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A ban on Biblical beliefs?

Canada’s new conversion therapy law could turn Christian counselors into outlaws

Prime Minister Justin Trudeau (right) and several Cabinet ministers cross the floor of the House of Commons to shake hands with Conservative leader Erin O'Toole and members of Parliament after the unanimous adoption of legislation banning conversion therapy on Dec. 1. Associated Press/Photo by Adrian Wyld/The Canadian Press

A ban on Biblical beliefs?
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It certainly would be a shock to many people if the government of a Western liberal democracy acted to make a basic Christian doctrine illegal. But a careful reading of the text of a new law banning conversion therapy in Canada reveals that this may already have happened concerning Biblical creation and how it relates to human sexuality—whether it was intentional or not.

Last month, the Canadian government passed Bill C-4: An Act to Amend the Criminal Code (conversion therapy). Parliament passed the legislation unanimously by a voice vote with not a single member of the Conservative Party dissenting. Less than a week later, the Senate approved the bill, again without hearings or the normal parliamentary procedure of multiple readings and votes.

What does the bill say? It bans conversion therapy and gives it this definition:

“Conversion therapy means a practice, treatment or service designed to (a) change a person’s sexual orientation to heterosexual; (b) change a person’s gender identity to cisgender; (c) change a person’s gender expression so that it conforms to the sex assigned to the person at birth; (d) repress or reduce non-heterosexual attraction or sexual behaviour; (e) repress a person’s non-cisgender gender identity; or (f) repress or reduce a person’s gender expression that does not conform to the sex assigned to the person at birth.

“For greater certainty, this definition does not include a practice, treatment or service that relates to the exploration or development of an integrated personal identity—such as a practice, treatment or service that relates to a person’s gender transition—and that is not based on an assumption that a particular sexual orientation, gender identity or gender expression is to be preferred over another.”

The language here is extremely broad and open to interpretation. Is a sermon on Romans 1:18–31 or a counseling discussion of 1 Corinthians 6:9–11 a “practice, treatment or service” as defined by this bill?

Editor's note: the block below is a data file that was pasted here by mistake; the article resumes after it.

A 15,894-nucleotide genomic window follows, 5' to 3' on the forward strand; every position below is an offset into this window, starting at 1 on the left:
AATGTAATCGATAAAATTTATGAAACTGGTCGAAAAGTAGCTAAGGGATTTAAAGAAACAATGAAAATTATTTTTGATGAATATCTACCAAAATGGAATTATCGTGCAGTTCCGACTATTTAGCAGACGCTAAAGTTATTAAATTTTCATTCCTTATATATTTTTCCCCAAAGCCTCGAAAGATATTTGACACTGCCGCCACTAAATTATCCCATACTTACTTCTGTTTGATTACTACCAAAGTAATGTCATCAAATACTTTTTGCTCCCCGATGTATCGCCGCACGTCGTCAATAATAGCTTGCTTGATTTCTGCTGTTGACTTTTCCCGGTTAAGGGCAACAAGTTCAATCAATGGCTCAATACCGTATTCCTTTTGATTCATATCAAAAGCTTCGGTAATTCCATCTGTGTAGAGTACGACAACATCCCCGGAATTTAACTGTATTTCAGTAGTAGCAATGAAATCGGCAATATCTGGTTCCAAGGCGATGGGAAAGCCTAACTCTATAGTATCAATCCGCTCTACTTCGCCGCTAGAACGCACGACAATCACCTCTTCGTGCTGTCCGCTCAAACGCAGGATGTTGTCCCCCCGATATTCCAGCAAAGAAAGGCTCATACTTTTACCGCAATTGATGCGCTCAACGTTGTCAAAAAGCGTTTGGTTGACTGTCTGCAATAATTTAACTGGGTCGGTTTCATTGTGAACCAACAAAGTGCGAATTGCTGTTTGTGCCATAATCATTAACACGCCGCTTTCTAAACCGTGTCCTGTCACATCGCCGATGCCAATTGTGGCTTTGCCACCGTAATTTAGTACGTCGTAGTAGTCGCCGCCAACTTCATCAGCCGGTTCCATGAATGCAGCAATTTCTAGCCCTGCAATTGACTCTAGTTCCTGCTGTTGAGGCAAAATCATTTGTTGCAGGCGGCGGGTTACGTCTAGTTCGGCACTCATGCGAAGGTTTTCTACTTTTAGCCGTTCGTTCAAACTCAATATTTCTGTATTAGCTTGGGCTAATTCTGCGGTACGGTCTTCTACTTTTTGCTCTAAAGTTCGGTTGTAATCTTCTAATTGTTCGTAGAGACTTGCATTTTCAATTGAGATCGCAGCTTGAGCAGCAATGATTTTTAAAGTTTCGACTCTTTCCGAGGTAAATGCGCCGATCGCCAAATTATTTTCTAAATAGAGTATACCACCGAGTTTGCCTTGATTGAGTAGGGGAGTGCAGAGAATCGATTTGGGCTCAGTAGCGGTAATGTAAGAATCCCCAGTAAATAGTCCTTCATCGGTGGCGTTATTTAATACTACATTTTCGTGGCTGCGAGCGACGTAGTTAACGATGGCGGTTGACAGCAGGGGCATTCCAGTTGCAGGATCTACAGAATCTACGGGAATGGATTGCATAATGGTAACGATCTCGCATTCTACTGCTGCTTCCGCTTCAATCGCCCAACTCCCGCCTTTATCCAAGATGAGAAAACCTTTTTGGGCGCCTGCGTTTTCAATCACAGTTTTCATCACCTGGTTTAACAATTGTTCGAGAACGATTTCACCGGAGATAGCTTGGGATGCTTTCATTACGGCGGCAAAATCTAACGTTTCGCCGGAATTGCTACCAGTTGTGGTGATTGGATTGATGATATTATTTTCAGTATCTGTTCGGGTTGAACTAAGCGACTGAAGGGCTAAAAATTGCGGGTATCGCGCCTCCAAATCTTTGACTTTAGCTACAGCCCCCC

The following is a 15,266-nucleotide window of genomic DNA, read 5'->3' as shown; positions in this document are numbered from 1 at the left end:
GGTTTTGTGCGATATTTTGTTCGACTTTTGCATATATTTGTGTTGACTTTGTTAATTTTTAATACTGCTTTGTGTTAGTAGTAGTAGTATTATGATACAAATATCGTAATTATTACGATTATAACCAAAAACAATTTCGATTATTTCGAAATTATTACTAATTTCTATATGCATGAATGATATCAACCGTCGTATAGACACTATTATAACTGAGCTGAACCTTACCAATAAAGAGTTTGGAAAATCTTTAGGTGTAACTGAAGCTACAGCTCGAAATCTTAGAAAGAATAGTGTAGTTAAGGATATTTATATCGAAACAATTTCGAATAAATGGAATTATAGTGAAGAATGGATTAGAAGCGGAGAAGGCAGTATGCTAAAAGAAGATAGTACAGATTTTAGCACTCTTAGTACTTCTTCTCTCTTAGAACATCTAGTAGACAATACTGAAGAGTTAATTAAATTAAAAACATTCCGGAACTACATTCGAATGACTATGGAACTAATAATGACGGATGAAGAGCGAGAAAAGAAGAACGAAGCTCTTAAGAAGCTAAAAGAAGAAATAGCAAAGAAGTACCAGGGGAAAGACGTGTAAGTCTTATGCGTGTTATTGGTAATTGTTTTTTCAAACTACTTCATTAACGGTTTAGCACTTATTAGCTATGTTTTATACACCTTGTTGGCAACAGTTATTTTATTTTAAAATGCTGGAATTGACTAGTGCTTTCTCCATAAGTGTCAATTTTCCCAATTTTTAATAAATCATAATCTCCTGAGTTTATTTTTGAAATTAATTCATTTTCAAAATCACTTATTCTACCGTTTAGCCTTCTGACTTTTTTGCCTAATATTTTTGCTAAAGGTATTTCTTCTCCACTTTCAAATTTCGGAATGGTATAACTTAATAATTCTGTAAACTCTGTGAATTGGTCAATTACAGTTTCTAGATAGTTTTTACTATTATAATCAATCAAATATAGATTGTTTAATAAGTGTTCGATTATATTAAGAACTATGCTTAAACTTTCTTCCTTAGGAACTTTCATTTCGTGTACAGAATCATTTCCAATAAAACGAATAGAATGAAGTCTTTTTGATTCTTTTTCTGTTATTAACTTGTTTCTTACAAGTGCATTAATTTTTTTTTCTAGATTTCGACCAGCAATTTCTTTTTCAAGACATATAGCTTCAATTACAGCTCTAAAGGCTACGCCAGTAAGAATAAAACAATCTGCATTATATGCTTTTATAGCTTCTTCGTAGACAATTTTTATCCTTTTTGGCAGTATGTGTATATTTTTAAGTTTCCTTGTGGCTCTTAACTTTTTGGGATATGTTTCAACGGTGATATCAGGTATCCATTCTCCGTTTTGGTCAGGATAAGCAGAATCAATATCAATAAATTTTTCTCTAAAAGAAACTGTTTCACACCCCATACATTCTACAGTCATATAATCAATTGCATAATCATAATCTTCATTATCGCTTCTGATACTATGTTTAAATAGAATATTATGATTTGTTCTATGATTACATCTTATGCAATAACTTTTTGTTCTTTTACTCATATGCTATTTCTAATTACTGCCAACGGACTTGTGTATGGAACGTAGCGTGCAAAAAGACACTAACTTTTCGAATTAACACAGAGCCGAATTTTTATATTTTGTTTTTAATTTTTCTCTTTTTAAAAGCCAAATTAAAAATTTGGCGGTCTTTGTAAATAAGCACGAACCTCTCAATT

It is possible to read this as outlawing certain Biblical beliefs related to God’s creation of humanity.

In the second paragraph above, the law specifies what falls outside the definition of conversion therapy, which seems to crack open the door to Christian teaching. But that door is quickly slammed shut in the last sentence and its limitations on what can or cannot be assumed.

But that statement must be understood in light of the bill’s preamble, which reads in part:

Whereas conversion therapy causes harm to society because, among other things, it is based on and propagates myths and stereotypes about sexual orientation, gender identity and gender expression, including the myth that heterosexuality, cisgender gender identity, and gender expression that conforms to the sex assigned to a person at birth are to be preferred over other sexual orientations, gender identities and gender expressions.”

It is possible to read this as outlawing certain Biblical beliefs related to God’s creation of humanity.

Imagine a situation in which a confused young person approaches a pastor or other Christian counselor for help in overcoming the temptation of same-sex attraction. According to this law, the intent is not to prevent a counselor from helping such a young person work through his or her struggle with sexual orientation. As a pastor or counselor, you can have a conversation with someone about his or her sexual orientation or gender identity—but only if you don’t presuppose that one sexual orientation or gender expression is preferred over another.

It is theoretically possible that a secular counselor who believes that homosexuality is perfectly fine might be open to the possibility that the young person is not a homosexual after all but is merely confused by peer pressure. That counselor’s goal is to help the client consider all options. But a Christian counselor who believes that natural, biological sex is preferred could have the same discussion with that client, but, according to the logic of this legislation, the Christian counselor would break the law.

To be clear, two different counselors, one secular and one Christian, could come to the same conclusion for a client, but only the one who could be shown to believe that natural, biological sexuality is preferred over any other orientation would violate the law. In other words, the counselor with a specific religious belief would face the consequences.

Whether it was the conscious intent of the framers of the law or not, its effect is to ban counselors from affirming the Christian doctrine of creation and from affirming the truth that our natural and biological sex is a good gift from our Creator.

Craig A. Carter

Craig A. Carter is the research professor of theology at Tyndale University in Toronto, Ontario, and theologian in residence at Westney Heights Baptist Church in Ajax, Ontario.

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